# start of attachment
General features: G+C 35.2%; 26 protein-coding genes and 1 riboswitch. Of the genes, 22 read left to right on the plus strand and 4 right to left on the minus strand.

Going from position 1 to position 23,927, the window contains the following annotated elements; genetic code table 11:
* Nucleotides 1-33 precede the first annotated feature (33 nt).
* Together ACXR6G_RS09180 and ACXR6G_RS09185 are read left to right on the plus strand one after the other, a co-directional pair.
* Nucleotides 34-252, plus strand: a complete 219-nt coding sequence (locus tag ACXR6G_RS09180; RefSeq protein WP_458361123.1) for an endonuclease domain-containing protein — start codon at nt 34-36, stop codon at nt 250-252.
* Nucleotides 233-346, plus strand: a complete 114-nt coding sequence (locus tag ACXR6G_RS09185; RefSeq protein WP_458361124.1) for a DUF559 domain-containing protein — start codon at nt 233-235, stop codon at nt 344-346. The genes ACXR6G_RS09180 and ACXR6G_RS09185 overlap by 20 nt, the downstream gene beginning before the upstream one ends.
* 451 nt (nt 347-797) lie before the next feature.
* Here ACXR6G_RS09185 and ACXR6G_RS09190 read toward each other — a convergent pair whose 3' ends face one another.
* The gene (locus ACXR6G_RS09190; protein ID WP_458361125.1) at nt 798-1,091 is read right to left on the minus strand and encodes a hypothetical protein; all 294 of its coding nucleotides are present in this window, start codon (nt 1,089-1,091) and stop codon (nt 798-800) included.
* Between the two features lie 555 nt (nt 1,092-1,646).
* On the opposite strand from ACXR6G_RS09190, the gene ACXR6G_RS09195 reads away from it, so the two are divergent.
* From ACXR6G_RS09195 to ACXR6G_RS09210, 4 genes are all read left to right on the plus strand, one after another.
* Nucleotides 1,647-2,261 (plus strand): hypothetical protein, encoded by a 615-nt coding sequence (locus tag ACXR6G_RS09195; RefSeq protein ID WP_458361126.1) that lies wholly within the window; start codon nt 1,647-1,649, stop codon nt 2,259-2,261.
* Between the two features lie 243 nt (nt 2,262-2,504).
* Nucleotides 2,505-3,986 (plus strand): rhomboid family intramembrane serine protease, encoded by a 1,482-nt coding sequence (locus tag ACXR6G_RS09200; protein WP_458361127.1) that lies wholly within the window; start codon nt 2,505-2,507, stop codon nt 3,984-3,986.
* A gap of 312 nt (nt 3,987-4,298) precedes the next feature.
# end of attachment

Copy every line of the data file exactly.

General features: G+C 35.2%; 26 protein-coding genes and 1 riboswitch. Of the genes, 22 read left to right on the plus strand and 4 right to left on the minus strand.

Going from position 1 to position 23,927, the window contains the following annotated elements; genetic code table 11:
* Nucleotides 1-33 precede the first annotated feature (33 nt).
* Together ACXR6G_RS09180 and ACXR6G_RS09185 are read left to right on the plus strand one after the other, a co-directional pair.
* Nucleotides 34-252, plus strand: a complete 219-nt coding sequence (locus tag ACXR6G_RS09180; RefSeq protein WP_458361123.1) for an endonuclease domain-containing protein — start codon at nt 34-36, stop codon at nt 250-252.
* Nucleotides 233-346, plus strand: a complete 114-nt coding sequence (locus tag ACXR6G_RS09185; RefSeq protein WP_458361124.1) for a DUF559 domain-containing protein — start codon at nt 233-235, stop codon at nt 344-346. The genes ACXR6G_RS09180 and ACXR6G_RS09185 overlap by 20 nt, the downstream gene beginning before the upstream one ends.
* 451 nt (nt 347-797) lie before the next feature.
* Here ACXR6G_RS09185 and ACXR6G_RS09190 read toward each other — a convergent pair whose 3' ends face one another.
* The gene (locus ACXR6G_RS09190; protein ID WP_458361125.1) at nt 798-1,091 is read right to left on the minus strand and encodes a hypothetical protein; all 294 of its coding nucleotides are present in this window, start codon (nt 1,089-1,091) and stop codon (nt 798-800) included.
* Between the two features lie 555 nt (nt 1,092-1,646).
* On the opposite strand from ACXR6G_RS09190, the gene ACXR6G_RS09195 reads away from it, so the two are divergent.
* From ACXR6G_RS09195 to ACXR6G_RS09210, 4 genes are all read left to right on the plus strand, one after another.
* Nucleotides 1,647-2,261 (plus strand): hypothetical protein, encoded by a 615-nt coding sequence (locus tag ACXR6G_RS09195; RefSeq protein ID WP_458361126.1) that lies wholly within the window; start codon nt 1,647-1,649, stop codon nt 2,259-2,261.
* Between the two features lie 243 nt (nt 2,262-2,504).
* Nucleotides 2,505-3,986 (plus strand): rhomboid family intramembrane serine protease, encoded by a 1,482-nt coding sequence (locus tag ACXR6G_RS09200; protein WP_458361127.1) that lies wholly within the window; start codon nt 2,505-2,507, stop codon nt 3,984-3,986.
* A gap of 312 nt (nt 3,987-4,298) precedes the next feature.